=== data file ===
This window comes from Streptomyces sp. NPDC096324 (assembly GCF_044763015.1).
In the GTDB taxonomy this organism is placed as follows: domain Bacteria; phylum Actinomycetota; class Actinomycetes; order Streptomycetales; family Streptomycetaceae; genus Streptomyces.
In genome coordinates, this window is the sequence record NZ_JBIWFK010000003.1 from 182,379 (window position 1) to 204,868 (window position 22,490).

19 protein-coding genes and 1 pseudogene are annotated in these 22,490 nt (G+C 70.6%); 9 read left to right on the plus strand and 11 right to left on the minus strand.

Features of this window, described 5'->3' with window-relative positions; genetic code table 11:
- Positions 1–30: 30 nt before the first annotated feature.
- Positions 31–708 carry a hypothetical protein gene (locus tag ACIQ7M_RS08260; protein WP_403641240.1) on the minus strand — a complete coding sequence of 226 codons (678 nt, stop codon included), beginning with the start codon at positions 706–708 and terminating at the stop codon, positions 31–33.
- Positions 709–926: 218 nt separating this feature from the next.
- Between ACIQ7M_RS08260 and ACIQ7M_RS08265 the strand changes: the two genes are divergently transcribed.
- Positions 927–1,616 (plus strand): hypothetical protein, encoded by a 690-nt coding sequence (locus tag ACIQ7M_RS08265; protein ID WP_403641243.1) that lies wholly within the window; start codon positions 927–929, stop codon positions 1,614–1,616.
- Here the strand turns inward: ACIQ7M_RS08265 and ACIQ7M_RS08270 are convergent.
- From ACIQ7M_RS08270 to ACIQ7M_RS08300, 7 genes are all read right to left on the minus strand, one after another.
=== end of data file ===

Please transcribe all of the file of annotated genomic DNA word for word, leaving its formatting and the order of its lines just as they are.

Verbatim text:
This window comes from Streptomyces sp. NPDC096324 (assembly GCF_044763015.1).
In the GTDB taxonomy this organism is placed as follows: domain Bacteria; phylum Actinomycetota; class Actinomycetes; order Streptomycetales; family Streptomycetaceae; genus Streptomyces.
In genome coordinates, this window is the sequence record NZ_JBIWFK010000003.1 from 182,379 (window position 1) to 204,868 (window position 22,490).

19 protein-coding genes and 1 pseudogene are annotated in these 22,490 nt (G+C 70.6%); 9 read left to right on the plus strand and 11 right to left on the minus strand.

Features of this window, described 5'->3' with window-relative positions; genetic code table 11:
- Positions 1–30: 30 nt before the first annotated feature.
- Positions 31–708 carry a hypothetical protein gene (locus tag ACIQ7M_RS08260; protein WP_403641240.1) on the minus strand — a complete coding sequence of 226 codons (678 nt, stop codon included), beginning with the start codon at positions 706–708 and terminating at the stop codon, positions 31–33.
- Positions 709–926: 218 nt separating this feature from the next.
- Between ACIQ7M_RS08260 and ACIQ7M_RS08265 the strand changes: the two genes are divergently transcribed.
- Positions 927–1,616 (plus strand): hypothetical protein, encoded by a 690-nt coding sequence (locus tag ACIQ7M_RS08265; protein ID WP_403641243.1) that lies wholly within the window; start codon positions 927–929, stop codon positions 1,614–1,616.
- Here the strand turns inward: ACIQ7M_RS08265 and ACIQ7M_RS08270 are convergent.
- From ACIQ7M_RS08270 to ACIQ7M_RS08300, 7 genes are all read right to left on the minus strand, one after another.